This is the first in a 5 part series on animals that made the Toronto news in 2012
Rather than list the notable animal science stories that have come out over the last year – something that Jason G. Goldman and Matt Soniak covered quite nicely – I thought I’d focus on some of the big animal stories that have occupied the Toronto news this past year.
As I put together my list, I realized a couple of things. First, that it’s been a very contentious year in animal stories. Of my five stories, four involve lawyers, four involve animal rights activists, and all of them have riled the public to respond, comment, take sides, and in some cases even stage demonstrations.
And this brings me to the second realization–
While these stories are local, the issues they present are global.
What they illustrate to me is that people are looking harder and more critically at our relationship with captive wild animals. Sure, organizations like PETA and Greenpeace have always taken animal rights activism to the extreme, but I think their hard-lined stance is finally penetrating the mainstream consciousness.
Today regular people are beginning to scrutinize many of our long-held beliefs, questioning how and why we keep wild animals. Are there animals that don’t belong in zoos? What wild animals should people be allowed to keep as pets? Is treating a wild animal “like a member of the family” fair to the animal? Should wild (or any) animals be used for research? What about for entertainment?
These are all questions that we, as a society, are grappling with. And because they are such hard questions, tempers and passions flare when we have to make decisions based on them.
The last thing I found when I was researching for this list, is that each of these stories deserves a post of its own, so that’s what I’m going to do. This will be a 5 part series presented in no particular order.
We’ll begin today with The Boys …
The Not Actually “Gay” Penguins Make Babies
Near the end of 2011, the Toronto Zoo acquired two male African penguins – Pedro (age 10) and Buddy (age 20). Rather than begin scoping the cute penguin girls, which was the reason they were imported, the guys clung together, preferring the company of each other.
Now, before I go any farther, I should explain that many animals, penguins included, form same-sex bonds under certain circumstances. A small minority of male King penguins, for instance, will form temporary same-sex pairs if there are not enough female partners available. However, when presented with females, the penguins will break off their same-sex partnership and form opposite sex pairings.
It is also true that male penguins may form “bachelor” flocks when there is a shortage of females. In fact, Pedro and Buddy came from such a group, and while Buddy had once had a female partner (she died), Pedro had never even been exposed to female penguins.
Tom Mason, the [Toronto] zoo’s curator of birds and invertebrates, says the birds have what’s known as a “social bond” but it’s not necessarily a sexual one. “They have one another’s backs,” he said.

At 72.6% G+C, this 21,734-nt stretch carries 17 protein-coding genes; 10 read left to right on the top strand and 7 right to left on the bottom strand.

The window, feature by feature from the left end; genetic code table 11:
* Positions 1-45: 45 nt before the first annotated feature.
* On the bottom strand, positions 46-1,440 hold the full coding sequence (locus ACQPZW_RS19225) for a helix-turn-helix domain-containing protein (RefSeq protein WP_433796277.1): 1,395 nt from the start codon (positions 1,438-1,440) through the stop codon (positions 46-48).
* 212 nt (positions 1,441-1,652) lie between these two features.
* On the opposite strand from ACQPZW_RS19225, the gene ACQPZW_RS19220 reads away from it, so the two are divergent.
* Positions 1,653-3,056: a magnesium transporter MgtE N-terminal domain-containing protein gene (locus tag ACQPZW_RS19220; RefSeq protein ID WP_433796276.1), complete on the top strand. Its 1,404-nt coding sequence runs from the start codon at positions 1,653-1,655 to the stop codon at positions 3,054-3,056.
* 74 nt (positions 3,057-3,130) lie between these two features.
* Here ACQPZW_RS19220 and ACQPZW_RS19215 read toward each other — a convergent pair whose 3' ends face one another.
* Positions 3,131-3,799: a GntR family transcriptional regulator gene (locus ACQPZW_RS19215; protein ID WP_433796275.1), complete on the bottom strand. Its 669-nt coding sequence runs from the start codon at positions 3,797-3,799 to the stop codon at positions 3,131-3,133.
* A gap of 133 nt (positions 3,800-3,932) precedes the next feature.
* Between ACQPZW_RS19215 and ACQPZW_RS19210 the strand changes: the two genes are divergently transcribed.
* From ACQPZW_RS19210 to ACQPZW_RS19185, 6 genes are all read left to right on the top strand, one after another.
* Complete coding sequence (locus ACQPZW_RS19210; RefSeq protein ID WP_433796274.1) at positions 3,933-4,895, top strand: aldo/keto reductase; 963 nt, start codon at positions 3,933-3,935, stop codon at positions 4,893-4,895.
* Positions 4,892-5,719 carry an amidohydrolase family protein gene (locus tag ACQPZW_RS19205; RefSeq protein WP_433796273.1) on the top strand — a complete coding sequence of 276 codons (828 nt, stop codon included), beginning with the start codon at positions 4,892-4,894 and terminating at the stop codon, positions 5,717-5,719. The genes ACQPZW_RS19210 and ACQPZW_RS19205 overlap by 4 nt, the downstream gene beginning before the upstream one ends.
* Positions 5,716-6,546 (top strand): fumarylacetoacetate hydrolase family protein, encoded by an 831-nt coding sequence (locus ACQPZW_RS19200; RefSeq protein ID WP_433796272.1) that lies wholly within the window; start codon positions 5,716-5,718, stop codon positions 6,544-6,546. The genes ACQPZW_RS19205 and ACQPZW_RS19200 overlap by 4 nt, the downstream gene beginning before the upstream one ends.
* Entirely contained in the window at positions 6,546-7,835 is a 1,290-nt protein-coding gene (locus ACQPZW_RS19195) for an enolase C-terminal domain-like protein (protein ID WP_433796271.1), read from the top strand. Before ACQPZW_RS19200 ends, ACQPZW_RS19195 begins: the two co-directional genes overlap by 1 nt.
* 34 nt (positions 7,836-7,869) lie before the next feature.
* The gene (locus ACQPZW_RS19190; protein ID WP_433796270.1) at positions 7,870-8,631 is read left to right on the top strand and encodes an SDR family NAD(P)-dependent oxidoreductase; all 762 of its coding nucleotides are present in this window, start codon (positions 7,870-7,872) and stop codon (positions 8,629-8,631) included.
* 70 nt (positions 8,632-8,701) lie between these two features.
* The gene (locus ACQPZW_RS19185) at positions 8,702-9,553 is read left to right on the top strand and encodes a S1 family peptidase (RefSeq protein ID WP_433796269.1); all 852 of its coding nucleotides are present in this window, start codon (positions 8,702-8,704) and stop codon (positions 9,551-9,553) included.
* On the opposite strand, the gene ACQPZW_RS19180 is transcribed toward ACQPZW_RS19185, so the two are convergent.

But that didn’t stop the media from labeling the penguins as gay, homosexual, and bromantic partners. It also didn’t stop the public from going off the anthropomorphic deep end, demanding that the zoo allow them their right to be “gay.” Petitions broke out. Facebook groups popped up. Journalists who had no idea what they were talking about took positions. And commenters everywhere lambasted the zoo for its plans to separate Pedro and Buddy and pair them with females.
How sad that 2 animals find love and man has to seperate them to help “protect” and endangered species. Do you think that seperating them is going to turn them straight? No, its not. What you will have is 2 very lonely penquins who will never mate and will have a hole in theyre hearts for as long as they live. Seperating them for any reason is wrong. (Littlebludaewoo, Commenter)
Fortunately, scientific heads prevailed, the penguins successfully made the transition to female partners. Throughout 2012 Pedro and Buddy formed strong pair bonds with their female mates. While some of the other penguins successfully hatched chicks during 2012, the process took a bit longer for Pedro and Buddy. However, this week the zoo announced success! Both of the famous penguins are now fathers. Pedro and his mate, Thandiwey hatched a chick on December 16 and Buddy and Farai hatched two chicks on December 23.
This is good news, both for the zoo and for the endangered species. It estimated that the African penguin population today is less than 10% of what it was in 1900.
The reasons for the significant decline in the African Penguin populations are well known. Initially, the decline was due mostly to the exploitation of penguin eggs for food, and habitat alteration and disturbance associated with guano collection at breeding colonies (removal of the guano layer resulted in increased predation of eggs and chicks). These factors have now largely ceased, and the major current threats include competition with commercial fisheries for pelagic fish prey, and oil pollution. Given an annual rate of decline of about 2% per year, there is considerable concern about the long-term viability of African Penguins in the wild. By the late 1990s the population had recovered slightly, and in 1999 there was an estimated 224,000 individuals. (Toronto Zoo)
For more reading on the not-so-gay penguins, see John R. Platt’s Scientific American blog Extinction Countdown —
Controversial Zoo Penguins Not Gay Afterall? (Nov 2012)
Read: Newsworthy Animals of 2012, Part 2 – The Ladies.